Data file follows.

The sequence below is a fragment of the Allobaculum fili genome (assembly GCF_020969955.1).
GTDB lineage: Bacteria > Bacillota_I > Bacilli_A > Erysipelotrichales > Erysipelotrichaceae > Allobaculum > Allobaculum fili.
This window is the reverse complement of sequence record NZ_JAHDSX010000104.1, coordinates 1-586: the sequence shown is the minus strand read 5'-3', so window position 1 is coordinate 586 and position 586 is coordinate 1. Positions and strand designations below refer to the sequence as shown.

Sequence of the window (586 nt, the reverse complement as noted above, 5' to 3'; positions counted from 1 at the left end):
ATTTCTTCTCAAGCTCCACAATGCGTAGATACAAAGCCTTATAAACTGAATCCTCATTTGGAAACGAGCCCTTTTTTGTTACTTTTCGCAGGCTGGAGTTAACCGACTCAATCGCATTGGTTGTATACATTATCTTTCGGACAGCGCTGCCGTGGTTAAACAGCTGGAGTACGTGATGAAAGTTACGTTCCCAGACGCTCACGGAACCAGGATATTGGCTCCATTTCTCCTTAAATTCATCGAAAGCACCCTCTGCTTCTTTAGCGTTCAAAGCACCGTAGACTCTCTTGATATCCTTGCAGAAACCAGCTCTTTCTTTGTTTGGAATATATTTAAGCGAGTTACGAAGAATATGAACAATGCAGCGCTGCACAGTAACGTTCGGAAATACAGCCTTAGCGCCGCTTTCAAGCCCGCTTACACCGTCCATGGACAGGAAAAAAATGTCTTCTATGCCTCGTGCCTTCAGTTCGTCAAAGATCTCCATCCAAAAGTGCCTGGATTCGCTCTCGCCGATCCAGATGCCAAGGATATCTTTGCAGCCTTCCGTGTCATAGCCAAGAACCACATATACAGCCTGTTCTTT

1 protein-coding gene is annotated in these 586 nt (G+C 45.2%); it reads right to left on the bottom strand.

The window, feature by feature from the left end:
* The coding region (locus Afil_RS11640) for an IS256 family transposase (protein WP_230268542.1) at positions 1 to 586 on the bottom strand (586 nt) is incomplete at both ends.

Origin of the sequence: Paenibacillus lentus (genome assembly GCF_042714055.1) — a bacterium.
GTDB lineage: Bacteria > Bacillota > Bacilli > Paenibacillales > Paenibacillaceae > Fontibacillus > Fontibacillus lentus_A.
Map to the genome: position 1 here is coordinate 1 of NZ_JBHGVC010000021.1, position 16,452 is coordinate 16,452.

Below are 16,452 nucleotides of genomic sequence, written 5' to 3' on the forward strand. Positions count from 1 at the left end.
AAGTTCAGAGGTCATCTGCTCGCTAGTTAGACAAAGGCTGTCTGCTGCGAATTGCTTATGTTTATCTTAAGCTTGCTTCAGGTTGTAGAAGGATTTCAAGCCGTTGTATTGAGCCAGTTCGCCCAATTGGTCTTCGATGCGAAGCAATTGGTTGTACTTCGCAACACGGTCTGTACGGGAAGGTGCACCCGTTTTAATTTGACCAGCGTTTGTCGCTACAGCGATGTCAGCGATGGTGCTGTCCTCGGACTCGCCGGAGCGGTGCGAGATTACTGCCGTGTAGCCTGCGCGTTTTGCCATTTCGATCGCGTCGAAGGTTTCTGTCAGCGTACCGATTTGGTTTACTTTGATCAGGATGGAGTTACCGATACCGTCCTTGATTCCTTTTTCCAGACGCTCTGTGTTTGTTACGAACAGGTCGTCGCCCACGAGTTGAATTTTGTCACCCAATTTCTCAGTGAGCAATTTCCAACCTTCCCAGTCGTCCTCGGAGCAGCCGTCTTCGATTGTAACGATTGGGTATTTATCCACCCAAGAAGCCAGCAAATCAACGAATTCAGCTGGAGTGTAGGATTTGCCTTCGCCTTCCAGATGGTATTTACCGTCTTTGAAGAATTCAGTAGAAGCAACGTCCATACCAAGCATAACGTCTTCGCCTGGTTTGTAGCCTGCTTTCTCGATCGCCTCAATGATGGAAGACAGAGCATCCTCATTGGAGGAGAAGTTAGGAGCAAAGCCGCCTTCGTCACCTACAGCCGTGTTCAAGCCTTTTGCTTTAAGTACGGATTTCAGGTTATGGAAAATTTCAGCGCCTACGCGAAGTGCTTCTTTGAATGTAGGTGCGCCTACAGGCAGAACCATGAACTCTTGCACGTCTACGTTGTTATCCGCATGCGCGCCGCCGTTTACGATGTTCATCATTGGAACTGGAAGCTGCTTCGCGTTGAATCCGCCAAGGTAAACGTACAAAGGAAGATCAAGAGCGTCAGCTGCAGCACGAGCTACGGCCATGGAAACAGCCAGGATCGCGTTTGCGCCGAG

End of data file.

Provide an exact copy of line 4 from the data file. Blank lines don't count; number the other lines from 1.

Sequence of the window (586 nt, the reverse complement as noted above, 5' to 3'; positions counted from 1 at the left end):